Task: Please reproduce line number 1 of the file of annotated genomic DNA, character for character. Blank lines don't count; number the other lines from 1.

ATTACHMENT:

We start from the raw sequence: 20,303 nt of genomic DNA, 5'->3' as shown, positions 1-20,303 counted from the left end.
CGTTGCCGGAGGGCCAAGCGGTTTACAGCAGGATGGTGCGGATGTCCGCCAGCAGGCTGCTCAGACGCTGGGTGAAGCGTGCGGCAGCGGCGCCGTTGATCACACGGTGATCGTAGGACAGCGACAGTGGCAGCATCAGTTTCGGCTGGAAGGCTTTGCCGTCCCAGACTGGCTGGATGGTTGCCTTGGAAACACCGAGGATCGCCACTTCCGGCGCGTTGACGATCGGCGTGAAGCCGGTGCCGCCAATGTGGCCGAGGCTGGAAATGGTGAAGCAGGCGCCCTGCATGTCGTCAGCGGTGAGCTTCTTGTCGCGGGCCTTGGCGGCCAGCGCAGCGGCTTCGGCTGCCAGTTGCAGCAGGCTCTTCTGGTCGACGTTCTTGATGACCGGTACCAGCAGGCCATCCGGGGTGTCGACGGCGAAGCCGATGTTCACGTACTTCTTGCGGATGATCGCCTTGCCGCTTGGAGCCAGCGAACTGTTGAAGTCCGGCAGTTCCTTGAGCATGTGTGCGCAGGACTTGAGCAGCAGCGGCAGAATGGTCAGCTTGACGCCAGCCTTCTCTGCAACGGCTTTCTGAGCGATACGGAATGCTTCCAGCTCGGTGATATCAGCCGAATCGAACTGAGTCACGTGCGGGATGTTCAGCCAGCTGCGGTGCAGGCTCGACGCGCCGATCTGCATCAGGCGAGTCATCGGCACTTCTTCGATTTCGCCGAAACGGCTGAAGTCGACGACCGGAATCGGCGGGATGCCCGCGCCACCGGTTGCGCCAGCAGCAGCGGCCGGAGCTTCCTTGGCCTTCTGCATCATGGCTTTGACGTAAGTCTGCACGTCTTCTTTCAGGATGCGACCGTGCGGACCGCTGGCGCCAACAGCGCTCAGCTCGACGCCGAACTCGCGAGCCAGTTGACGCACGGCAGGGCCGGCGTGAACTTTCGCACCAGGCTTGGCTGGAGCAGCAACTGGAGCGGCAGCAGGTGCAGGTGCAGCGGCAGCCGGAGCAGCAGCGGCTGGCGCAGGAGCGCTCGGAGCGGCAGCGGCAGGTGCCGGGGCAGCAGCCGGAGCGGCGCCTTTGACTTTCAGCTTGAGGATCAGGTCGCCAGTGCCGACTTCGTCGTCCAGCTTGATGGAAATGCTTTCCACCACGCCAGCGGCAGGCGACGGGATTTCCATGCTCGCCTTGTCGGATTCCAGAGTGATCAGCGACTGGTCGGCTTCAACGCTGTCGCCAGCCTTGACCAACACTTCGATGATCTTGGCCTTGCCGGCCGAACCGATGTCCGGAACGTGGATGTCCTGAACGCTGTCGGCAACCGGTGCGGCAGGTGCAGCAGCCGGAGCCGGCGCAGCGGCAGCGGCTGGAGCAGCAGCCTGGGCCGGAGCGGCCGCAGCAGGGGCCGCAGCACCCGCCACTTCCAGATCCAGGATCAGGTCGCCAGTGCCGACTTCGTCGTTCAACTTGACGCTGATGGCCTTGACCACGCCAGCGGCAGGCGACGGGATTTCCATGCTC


We start from the raw sequence: 20,303 nt of genomic DNA, 5'->3' as shown, positions 1-20,303 counted from the left end.